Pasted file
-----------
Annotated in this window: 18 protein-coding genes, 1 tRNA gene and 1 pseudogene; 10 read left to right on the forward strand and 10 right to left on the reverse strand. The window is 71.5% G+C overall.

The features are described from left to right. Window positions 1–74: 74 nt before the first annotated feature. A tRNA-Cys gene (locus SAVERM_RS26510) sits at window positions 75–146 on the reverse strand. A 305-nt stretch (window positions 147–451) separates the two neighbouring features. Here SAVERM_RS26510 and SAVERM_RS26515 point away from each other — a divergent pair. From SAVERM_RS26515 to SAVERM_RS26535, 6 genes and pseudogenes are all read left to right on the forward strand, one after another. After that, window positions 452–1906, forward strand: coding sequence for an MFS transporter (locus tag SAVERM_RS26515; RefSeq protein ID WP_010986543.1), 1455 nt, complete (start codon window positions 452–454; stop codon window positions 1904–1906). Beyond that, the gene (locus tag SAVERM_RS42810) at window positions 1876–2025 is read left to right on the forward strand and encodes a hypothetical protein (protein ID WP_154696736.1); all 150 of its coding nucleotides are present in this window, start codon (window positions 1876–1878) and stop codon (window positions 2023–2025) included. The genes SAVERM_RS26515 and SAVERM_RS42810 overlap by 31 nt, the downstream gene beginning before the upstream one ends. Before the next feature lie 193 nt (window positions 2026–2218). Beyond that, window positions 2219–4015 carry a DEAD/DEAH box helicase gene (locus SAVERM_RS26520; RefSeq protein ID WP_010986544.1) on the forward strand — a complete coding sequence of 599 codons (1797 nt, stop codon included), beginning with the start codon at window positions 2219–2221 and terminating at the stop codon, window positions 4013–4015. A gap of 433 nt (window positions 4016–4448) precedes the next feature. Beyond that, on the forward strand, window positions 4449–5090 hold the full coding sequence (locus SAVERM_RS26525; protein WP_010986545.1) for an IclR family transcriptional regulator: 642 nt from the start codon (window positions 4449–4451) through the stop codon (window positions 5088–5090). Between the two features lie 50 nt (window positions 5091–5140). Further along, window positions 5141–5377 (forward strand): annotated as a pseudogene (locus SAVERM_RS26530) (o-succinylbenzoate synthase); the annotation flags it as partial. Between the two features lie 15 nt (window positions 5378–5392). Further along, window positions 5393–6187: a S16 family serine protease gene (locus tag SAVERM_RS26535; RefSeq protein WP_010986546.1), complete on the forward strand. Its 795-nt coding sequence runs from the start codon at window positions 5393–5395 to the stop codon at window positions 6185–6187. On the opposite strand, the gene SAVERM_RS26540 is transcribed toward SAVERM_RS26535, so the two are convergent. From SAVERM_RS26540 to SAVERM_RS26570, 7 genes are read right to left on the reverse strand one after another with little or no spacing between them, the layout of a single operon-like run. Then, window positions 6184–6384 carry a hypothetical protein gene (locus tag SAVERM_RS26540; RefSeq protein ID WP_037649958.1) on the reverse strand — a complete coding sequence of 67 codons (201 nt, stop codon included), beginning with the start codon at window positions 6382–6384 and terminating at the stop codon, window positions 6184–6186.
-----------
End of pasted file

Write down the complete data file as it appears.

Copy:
Annotated in this window: 18 protein-coding genes, 1 tRNA gene and 1 pseudogene; 10 read left to right on the forward strand and 10 right to left on the reverse strand. The window is 71.5% G+C overall.

The features are described from left to right. Window positions 1–74: 74 nt before the first annotated feature. A tRNA-Cys gene (locus SAVERM_RS26510) sits at window positions 75–146 on the reverse strand. A 305-nt stretch (window positions 147–451) separates the two neighbouring features. Here SAVERM_RS26510 and SAVERM_RS26515 point away from each other — a divergent pair. From SAVERM_RS26515 to SAVERM_RS26535, 6 genes and pseudogenes are all read left to right on the forward strand, one after another. After that, window positions 452–1906, forward strand: coding sequence for an MFS transporter (locus tag SAVERM_RS26515; RefSeq protein ID WP_010986543.1), 1455 nt, complete (start codon window positions 452–454; stop codon window positions 1904–1906). Beyond that, the gene (locus tag SAVERM_RS42810) at window positions 1876–2025 is read left to right on the forward strand and encodes a hypothetical protein (protein ID WP_154696736.1); all 150 of its coding nucleotides are present in this window, start codon (window positions 1876–1878) and stop codon (window positions 2023–2025) included. The genes SAVERM_RS26515 and SAVERM_RS42810 overlap by 31 nt, the downstream gene beginning before the upstream one ends. Before the next feature lie 193 nt (window positions 2026–2218). Beyond that, window positions 2219–4015 carry a DEAD/DEAH box helicase gene (locus SAVERM_RS26520; RefSeq protein ID WP_010986544.1) on the forward strand — a complete coding sequence of 599 codons (1797 nt, stop codon included), beginning with the start codon at window positions 2219–2221 and terminating at the stop codon, window positions 4013–4015. A gap of 433 nt (window positions 4016–4448) precedes the next feature. Beyond that, on the forward strand, window positions 4449–5090 hold the full coding sequence (locus SAVERM_RS26525; protein WP_010986545.1) for an IclR family transcriptional regulator: 642 nt from the start codon (window positions 4449–4451) through the stop codon (window positions 5088–5090). Between the two features lie 50 nt (window positions 5091–5140). Further along, window positions 5141–5377 (forward strand): annotated as a pseudogene (locus SAVERM_RS26530) (o-succinylbenzoate synthase); the annotation flags it as partial. Between the two features lie 15 nt (window positions 5378–5392). Further along, window positions 5393–6187: a S16 family serine protease gene (locus tag SAVERM_RS26535; RefSeq protein WP_010986546.1), complete on the forward strand. Its 795-nt coding sequence runs from the start codon at window positions 5393–5395 to the stop codon at window positions 6185–6187. On the opposite strand, the gene SAVERM_RS26540 is transcribed toward SAVERM_RS26535, so the two are convergent. From SAVERM_RS26540 to SAVERM_RS26570, 7 genes are read right to left on the reverse strand one after another with little or no spacing between them, the layout of a single operon-like run. Then, window positions 6184–6384 carry a hypothetical protein gene (locus tag SAVERM_RS26540; RefSeq protein ID WP_037649958.1) on the reverse strand — a complete coding sequence of 67 codons (201 nt, stop codon included), beginning with the start codon at window positions 6382–6384 and terminating at the stop codon, window positions 6184–6186.